> have to make an 'script save' before exit the session.

Like autosave of a document, to be honest I would not see much use for this, most users set up
their session and then save it. They like to know exactly what their session is going to look
like when logging in. Again gnome-session used to have a working option of automatically saving
your session when logging out, thus when you logged back in again you continued from where you left off. A autosaving cron job would only be useful really if you had a session crash.

> - Replace the name 'script' for something better. Like 'gnome-session-autorestore' or
> something.

Not sure what you mean here... but you can rename these scripts to what you want, I only provide
them as an example of what can be done to attempt working around the loss of this feature in
GNOME 2.24.

> I was working with that 'n found some things:
> - win_id
> In restore-session you get win_id from $win_title (line 64) which is the
> #1 field in the restore-session.conf (line 57)
> In save-session you save the #1 field as $win_title (line 105) which is
> set up from 'Name' field of wnckprop output (line 81).
> So, I can't see where u work with XID.

Wnckprop requires XID in order to move it's location and resize it. So I use "Name" field to
locate a specific window, get it's XID and then use the XID when relocating/resizing the actual
window. The XID cannot be stored in a the restore-session.conf file as these ID's are assigned
dynamically by the X-Server when starting up.

> - I was able to use wnckprop to modify existing windows but no for open
> a new one.
> Can the script do that?

Nope, wnckprop or my scripts are not written to start applications, placing a .desktop file in
$HOME/.config/autostart is what tells the session what applications to start.

cheers

Matt

Posted by Matthew Keenan on November 05, 2008 at 05:56 AM GMT #

For those that prefer to use the built-in package management in Ubuntu/Debian, this will get you wnckprop (and much more that you don't need, BTW):

sudo apt-get install libwnck-dev

Bill

Posted by Bill Korb on November 05, 2008 at 10:11 AM GMT #

Bill,

That's why i'm proposing wmctrl, because is cleaner to install than wmckprop. (libwnck-dev install more than 50 packages in ubuntu)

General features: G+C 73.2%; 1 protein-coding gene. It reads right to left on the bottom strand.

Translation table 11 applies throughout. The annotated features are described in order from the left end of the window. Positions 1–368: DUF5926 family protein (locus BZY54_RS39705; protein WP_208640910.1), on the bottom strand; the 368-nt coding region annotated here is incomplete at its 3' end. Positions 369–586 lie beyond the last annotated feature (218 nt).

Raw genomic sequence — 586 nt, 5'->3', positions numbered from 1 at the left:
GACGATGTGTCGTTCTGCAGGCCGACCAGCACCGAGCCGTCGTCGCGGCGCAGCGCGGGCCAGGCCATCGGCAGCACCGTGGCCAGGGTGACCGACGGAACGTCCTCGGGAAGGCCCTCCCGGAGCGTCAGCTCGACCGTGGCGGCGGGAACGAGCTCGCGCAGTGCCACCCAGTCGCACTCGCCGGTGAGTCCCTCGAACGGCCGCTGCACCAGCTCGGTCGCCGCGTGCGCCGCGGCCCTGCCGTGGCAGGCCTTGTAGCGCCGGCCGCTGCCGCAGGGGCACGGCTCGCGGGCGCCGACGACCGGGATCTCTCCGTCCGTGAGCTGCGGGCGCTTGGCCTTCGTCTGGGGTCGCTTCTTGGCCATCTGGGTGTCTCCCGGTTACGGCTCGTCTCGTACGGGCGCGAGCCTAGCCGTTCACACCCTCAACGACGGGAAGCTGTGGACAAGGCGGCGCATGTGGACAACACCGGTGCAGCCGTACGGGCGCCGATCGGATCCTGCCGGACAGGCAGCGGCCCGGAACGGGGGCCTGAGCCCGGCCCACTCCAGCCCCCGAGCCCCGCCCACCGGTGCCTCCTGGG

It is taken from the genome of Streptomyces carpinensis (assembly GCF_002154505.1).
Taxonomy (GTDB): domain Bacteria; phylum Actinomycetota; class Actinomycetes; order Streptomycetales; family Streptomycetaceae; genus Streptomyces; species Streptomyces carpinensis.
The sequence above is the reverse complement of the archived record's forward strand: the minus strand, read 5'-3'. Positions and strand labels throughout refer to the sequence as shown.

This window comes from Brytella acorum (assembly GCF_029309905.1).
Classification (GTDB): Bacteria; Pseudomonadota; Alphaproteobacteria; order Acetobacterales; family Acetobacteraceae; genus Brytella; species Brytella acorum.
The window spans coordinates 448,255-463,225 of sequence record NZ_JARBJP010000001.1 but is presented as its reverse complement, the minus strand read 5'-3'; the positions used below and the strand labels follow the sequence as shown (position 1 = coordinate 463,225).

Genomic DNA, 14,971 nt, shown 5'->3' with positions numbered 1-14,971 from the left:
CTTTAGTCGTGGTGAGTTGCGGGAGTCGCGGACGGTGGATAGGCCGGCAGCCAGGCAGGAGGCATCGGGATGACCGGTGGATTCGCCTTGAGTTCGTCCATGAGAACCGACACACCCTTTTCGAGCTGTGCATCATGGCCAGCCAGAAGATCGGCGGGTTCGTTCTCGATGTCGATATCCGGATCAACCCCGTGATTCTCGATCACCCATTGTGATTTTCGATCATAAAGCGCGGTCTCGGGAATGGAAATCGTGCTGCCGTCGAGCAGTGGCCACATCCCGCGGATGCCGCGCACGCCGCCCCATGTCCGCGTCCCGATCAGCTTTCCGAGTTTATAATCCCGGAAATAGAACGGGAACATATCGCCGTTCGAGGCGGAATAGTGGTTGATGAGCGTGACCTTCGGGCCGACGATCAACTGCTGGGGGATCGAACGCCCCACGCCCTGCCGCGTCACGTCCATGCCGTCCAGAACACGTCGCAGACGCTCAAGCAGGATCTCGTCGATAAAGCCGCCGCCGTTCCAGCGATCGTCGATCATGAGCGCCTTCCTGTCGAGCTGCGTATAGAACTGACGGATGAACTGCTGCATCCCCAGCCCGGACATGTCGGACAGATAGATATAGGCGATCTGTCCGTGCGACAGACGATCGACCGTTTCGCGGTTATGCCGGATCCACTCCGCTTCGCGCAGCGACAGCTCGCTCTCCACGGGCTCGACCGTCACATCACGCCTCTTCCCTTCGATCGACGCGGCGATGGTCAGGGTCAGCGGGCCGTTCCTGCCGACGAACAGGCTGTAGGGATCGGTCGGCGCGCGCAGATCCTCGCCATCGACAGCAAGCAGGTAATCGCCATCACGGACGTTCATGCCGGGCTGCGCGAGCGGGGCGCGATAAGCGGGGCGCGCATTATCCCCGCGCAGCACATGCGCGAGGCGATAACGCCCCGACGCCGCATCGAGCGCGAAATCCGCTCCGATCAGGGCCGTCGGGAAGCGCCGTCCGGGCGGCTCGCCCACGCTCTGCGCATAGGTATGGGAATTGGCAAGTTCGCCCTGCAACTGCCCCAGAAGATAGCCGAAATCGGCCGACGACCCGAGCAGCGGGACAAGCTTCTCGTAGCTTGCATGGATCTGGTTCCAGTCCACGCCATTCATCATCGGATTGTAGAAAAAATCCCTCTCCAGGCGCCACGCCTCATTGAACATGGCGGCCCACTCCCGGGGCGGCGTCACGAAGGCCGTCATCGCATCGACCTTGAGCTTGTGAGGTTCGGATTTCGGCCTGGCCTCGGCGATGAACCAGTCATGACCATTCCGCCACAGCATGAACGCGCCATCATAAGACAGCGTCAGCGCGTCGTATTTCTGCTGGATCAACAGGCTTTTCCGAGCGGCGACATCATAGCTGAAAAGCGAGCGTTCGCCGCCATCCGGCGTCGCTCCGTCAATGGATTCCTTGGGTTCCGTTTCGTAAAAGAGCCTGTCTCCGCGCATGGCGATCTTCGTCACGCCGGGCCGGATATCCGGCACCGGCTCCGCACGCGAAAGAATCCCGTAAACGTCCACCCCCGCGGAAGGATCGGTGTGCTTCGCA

Regards....

Posted by parq on November 06, 2008 at 02:20 AM GMT #

Matt,

Just a question, since this script only moves the apps to their saved geometry and workspace, how do you start the apps?

In my case, the apps don't even start. So, when session-restore script is ran, nothing happens, because the apps are missing.

What happens in your case?

Posted by parq on November 06, 2008 at 03:12 PM GMT #

parq,

As mentioned before, the scripts do not start applications :).

To launch applications at login :
- You need to be running GNOME 2.24.
- Create app.desktop file's and place them in $HOME/.config/autostart
One desktop file for each app you want to start.
- When you log in, gnome-session, reads this autostart directory and for each
desktop file present it launches the corresponding application.

After you login, you can then run restore-session.sh, and this places all the
already launched apps in their save locations.

Posted by Matt Keenan on November 06, 2008 at 03:41 PM GMT #

One tips to avoid localization problems in each script (save/restore-session),
just after the line containing:

SAVED_SESSION=$HOME/.config/restore-session.conf

add these two lines (save and set LANG as expected by the script):

OLD_LANG=`env | grep LANG | awk 'BEGIN {FS=": ";}{print $1;}'`
LANG=en_US.UTF8

And in the last line of each script (save/restore-session) add this line
(restore LANG with its initial value eg before modifications):

LANG=${OLD_LANG}

This is seems to work correctly in french.

Posted by nvieville on December 17, 2008 at 09:55 AM GMT #